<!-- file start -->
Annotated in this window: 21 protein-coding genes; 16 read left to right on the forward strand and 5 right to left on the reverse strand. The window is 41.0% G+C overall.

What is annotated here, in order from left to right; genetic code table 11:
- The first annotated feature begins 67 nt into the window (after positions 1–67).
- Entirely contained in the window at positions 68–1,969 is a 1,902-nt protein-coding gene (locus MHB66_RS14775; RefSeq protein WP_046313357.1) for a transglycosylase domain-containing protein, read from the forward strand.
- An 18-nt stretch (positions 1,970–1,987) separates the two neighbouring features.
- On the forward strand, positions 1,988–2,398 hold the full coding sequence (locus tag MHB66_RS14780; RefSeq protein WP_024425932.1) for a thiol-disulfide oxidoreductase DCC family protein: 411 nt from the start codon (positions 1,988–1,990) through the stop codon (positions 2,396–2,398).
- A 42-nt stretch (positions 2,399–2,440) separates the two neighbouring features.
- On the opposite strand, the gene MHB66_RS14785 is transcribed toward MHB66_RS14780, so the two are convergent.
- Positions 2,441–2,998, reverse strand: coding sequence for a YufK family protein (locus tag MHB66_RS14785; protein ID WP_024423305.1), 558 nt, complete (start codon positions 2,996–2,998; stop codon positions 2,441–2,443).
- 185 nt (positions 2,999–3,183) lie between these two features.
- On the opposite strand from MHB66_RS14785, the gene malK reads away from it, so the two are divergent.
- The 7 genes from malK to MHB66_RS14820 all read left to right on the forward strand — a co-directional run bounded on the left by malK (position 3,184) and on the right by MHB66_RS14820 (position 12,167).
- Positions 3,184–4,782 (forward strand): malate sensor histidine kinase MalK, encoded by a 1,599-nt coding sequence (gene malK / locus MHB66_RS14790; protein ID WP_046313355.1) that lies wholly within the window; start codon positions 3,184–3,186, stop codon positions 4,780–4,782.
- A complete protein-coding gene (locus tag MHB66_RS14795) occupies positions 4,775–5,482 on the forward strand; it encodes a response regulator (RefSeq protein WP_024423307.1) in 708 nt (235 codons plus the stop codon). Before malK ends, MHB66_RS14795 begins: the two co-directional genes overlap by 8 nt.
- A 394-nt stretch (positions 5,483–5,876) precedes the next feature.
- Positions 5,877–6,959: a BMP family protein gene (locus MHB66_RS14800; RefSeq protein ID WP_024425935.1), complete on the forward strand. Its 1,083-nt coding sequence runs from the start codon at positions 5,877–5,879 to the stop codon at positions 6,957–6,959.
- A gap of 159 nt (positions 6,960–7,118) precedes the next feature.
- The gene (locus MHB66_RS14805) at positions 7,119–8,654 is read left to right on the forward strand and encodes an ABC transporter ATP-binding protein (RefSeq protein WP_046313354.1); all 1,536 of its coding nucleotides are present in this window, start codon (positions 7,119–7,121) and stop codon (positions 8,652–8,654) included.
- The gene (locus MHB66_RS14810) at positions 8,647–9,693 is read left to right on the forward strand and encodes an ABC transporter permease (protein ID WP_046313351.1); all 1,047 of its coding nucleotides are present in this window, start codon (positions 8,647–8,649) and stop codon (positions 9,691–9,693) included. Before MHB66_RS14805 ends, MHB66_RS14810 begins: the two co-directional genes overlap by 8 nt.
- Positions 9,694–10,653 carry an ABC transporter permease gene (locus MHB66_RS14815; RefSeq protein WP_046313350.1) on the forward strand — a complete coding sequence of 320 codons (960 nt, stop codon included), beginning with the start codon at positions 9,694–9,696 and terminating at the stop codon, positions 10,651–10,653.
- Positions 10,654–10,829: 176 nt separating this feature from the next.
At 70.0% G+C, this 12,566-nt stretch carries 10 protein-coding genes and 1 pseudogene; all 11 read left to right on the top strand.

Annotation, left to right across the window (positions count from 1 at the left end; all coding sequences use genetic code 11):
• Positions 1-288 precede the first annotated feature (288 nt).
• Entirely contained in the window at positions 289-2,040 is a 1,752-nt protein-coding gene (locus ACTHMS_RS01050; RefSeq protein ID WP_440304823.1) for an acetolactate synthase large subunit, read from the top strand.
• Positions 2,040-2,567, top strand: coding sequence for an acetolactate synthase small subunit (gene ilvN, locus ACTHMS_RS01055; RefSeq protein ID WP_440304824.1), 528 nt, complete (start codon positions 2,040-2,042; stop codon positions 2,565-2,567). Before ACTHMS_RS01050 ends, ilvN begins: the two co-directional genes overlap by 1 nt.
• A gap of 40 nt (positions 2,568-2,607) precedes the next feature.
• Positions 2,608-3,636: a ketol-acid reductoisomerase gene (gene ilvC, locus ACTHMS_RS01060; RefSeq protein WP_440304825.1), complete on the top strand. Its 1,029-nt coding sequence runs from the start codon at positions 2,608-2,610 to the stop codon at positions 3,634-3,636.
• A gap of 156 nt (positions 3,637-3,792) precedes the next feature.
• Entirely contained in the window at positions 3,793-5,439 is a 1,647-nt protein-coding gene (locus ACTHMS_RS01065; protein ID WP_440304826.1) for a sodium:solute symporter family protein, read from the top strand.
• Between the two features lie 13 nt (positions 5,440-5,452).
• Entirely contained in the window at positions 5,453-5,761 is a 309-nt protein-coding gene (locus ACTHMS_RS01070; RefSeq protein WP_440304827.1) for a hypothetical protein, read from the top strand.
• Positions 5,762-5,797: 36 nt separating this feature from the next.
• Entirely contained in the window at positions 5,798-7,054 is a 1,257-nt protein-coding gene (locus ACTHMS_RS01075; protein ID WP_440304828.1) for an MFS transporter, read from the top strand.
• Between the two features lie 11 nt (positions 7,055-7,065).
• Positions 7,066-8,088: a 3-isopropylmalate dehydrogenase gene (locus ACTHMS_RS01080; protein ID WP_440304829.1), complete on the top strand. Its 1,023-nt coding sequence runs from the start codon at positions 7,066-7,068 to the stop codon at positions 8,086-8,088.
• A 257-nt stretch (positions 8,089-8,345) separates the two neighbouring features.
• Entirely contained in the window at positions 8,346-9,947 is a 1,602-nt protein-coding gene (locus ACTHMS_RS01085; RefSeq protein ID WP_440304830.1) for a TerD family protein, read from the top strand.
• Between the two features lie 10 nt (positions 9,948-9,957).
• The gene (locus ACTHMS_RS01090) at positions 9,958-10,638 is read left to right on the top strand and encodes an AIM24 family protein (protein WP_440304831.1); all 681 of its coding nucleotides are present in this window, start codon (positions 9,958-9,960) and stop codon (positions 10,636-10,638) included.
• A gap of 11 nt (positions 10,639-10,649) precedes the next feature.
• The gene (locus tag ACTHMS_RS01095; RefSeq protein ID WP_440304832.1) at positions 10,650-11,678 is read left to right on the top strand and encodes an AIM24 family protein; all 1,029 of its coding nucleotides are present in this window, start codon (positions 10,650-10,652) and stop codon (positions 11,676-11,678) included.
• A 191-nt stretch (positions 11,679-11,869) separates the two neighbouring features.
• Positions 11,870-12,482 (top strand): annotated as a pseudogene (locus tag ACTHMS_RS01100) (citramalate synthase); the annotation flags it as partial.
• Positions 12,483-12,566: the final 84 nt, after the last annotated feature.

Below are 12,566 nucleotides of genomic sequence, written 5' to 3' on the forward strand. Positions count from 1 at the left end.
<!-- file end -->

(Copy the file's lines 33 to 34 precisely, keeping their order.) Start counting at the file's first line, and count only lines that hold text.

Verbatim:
• Positions 5,762-5,797: 36 nt separating this feature from the next.
• Entirely contained in the window at positions 5,798-7,054 is a 1,257-nt protein-coding gene (locus ACTHMS_RS01075; protein ID WP_440304828.1) for an MFS transporter, read from the top strand.